What You Should Know about Nursing Home Neglect

What You Should Know about Nursing Home NeglectNot all forms of mistreatment towards older adults are malicious. It isn’t something anyone wants to think about, of course, but it is important to understand what neglect is if you have a loved one in any sort of long-term care facility. In fact, even if they live at home but have a live-in aide, the same rules would apply: there is an expectation of duty and care, and standards to be met. When that doesn’t happen, knowing how to categorize the experience can help you figure out your next steps to ensure the safety of the victim.

If you suspect any sort of mistreatment in any form, whether neglect or abuse, trust your gut and investigate. True professional care-takers and aides have nothing to hide and should be eager to answer your questions and reassure you, so just the way they respond to you can be a major clue.

Categories of nursing home neglect

A lot of warning signs of abuse are also warning signs of neglect, because neglect in and of itself is a form of passive abuse. Neglect refers to the intentional or accidental lack of care from a caretaker to their charge. There are four main categories of nursing home neglect that fall under that umbrella:

  • Medical. This could be neglecting or improperly caring for an injury or illness, failing to administer medication, or anything else that fails to attend to or prevent a resident’s medical concerns. Signs of this could include visible infections of lacerations, a sudden decline in health, bedsores, and/or any persistent illnesses.
  • Basic needs. Any type of neglect that deprives a resident of food, safe and clean shelter, and water. Some signs to look for here could be unexplained weight loss, unsanitary living conditions, inadequate nutrition (leading to faintness and irritability amongst other things), and papery skin.
  • Personal hygiene. The failure of the nursing facility to properly assist the resident with bathing, laundry, and dental care. The signs of basic needs neglect would also apply here, along with rotting teeth, bleeding gums, extreme body odor, and rashes.
  • Social or emotional. All neglect is horrific and damaging, but this form is especially cruel. Isolating or ignoring a resident, or otherwise neglecting their social and emotional needs fall under this category. This could lead to a steep decline in mental health and clarity, along with paranoia, depression, and resentment.

Some of these signs are more obvious than others. This is why transparency and attention to detail is so important, especially if the resident in question isn’t able to speak about their experiences. This is also why, sometimes, you need to follow your gut. It doesn’t mean drastic action immediately, but it is always worth researching something that doesn’t seem right.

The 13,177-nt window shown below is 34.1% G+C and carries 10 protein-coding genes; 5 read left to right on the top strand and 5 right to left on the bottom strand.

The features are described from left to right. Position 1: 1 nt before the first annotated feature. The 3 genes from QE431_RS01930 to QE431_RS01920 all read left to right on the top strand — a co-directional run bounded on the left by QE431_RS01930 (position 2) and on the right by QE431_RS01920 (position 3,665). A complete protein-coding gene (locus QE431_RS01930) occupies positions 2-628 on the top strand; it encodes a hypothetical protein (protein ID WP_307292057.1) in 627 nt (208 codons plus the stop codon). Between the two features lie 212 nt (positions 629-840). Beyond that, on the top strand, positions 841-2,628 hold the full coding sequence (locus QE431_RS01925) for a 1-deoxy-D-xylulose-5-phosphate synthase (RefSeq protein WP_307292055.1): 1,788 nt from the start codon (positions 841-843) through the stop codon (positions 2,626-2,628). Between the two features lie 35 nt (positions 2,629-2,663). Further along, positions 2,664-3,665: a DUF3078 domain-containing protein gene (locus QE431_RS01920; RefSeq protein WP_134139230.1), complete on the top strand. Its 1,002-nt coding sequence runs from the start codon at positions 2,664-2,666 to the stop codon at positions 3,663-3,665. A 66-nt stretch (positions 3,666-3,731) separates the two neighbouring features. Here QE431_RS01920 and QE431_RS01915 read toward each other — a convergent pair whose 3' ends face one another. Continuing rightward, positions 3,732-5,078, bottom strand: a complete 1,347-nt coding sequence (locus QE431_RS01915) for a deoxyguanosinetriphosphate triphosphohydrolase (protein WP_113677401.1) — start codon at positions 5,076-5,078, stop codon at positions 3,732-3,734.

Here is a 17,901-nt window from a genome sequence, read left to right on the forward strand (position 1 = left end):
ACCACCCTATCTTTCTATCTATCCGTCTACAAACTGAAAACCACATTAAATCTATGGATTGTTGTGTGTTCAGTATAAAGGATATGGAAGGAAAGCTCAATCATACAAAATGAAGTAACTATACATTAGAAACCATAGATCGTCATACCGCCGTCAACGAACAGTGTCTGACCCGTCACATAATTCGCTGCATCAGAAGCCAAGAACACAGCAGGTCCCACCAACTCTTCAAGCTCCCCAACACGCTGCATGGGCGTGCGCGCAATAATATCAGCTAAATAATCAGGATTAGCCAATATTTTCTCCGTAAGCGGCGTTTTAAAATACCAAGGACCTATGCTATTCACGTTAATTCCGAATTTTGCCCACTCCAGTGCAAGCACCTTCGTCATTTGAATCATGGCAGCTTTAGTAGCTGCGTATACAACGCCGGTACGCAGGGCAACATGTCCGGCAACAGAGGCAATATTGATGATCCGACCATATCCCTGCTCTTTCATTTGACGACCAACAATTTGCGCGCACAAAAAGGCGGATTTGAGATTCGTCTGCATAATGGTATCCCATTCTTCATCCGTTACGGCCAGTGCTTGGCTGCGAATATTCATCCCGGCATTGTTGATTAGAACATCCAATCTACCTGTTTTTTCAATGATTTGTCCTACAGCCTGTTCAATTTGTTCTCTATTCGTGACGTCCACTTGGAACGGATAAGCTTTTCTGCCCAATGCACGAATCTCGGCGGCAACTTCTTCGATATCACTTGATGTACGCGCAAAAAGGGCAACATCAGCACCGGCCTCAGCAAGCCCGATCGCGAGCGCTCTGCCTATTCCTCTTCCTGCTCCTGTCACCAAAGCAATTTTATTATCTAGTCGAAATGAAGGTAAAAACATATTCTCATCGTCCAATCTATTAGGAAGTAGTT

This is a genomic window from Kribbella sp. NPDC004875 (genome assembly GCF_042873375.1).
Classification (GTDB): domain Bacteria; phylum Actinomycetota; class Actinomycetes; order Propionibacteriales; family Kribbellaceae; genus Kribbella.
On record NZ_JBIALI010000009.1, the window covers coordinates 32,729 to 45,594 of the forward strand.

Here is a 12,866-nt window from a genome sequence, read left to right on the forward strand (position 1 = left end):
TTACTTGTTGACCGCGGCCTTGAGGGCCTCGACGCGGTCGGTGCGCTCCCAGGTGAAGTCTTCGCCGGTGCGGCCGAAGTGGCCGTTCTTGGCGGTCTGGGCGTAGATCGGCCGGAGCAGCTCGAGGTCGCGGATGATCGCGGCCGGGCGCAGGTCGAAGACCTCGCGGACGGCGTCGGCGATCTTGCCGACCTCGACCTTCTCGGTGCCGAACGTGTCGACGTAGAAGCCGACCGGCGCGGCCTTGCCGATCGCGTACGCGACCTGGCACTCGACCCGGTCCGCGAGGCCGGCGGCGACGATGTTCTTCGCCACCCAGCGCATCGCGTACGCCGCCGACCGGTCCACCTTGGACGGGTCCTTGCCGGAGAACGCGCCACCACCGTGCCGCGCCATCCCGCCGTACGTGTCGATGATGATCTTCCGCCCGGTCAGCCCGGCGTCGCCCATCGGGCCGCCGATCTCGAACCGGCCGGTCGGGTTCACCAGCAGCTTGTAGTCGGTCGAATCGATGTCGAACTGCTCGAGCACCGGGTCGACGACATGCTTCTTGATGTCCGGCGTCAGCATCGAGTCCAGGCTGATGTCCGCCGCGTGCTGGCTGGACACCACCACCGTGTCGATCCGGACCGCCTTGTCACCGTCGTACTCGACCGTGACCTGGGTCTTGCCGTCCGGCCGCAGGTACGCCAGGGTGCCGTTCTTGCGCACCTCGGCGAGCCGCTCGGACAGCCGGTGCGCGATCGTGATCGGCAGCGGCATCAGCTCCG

The rights of neglected nursing home residents

Like most forms of abuse, there are laws in place to hold perpetrators of nursing home neglect accountable. There are also certain rights the residents have, entitling them to a certain level of care. This ensures a victim and their family can seek justice and compensation for their pain and suffering, as their attorneys can use those laws and rights as the foundation of their case.

In cases of neglect, the nursing home or facility may be held liable if any of the following can be proven to have resulted in the harm of the patient or resident:

  • Negligent hiring, such hiring those who are under-qualified, improperly trained, or otherwise unfit for the job. The facility is also vicariously liable for any bad acts made by its employees during the scope of their duties.
  • Inadequate training refers to the actual training given to staff by the facility being inadequate or incorrect.
  • Understaffing, which can lead to higher tensions and cut corners, such as skipping rounds or essential care-taking steps to save time.
  • Medication errors such as incorrect doses, failing to administer on time, or wrong prescriptions.
  • Breach of obligations, statutory or regulatory.

Under federal law, the residents themselves have protected rights, including but not limited to:

  • The right to manage your own money or choose someone you trust to do so for you;
  • The right to respect and dignity;
  • The right to be informed, in writing, of all services and fees before you join the nursing home;
  • The right to privacy and personal property, as long as it does not compromise the health and safety of others;
  • The right to see the doctor you’re comfortable with and be informed of all your conditions and necessary medications, along with the right to refuse any treatment; and
  • The right to an environment fit to be a home with care, comfort, and as much independence as possible.

This means if you or your loved one face elder abuse or neglect from a nursing facility, there are steps you can take to receive compensation and justice for all pain and suffering. When you trust a nursing home or facility to care for your loved one, you are right in expecting a certain standard of comfort and support. When that trust is betrayed, you need the right people on your side to fight for you. Our Huntsville nursing home abuse attorneys at Martin & Helms have years of compassionate experience protecting the rights of people just like you, and we’re here to help in Decatur, Athens, Madison, and throughout the Tennessee Valley. For more information, call us today at 256-539-1990 or fill out our contact form.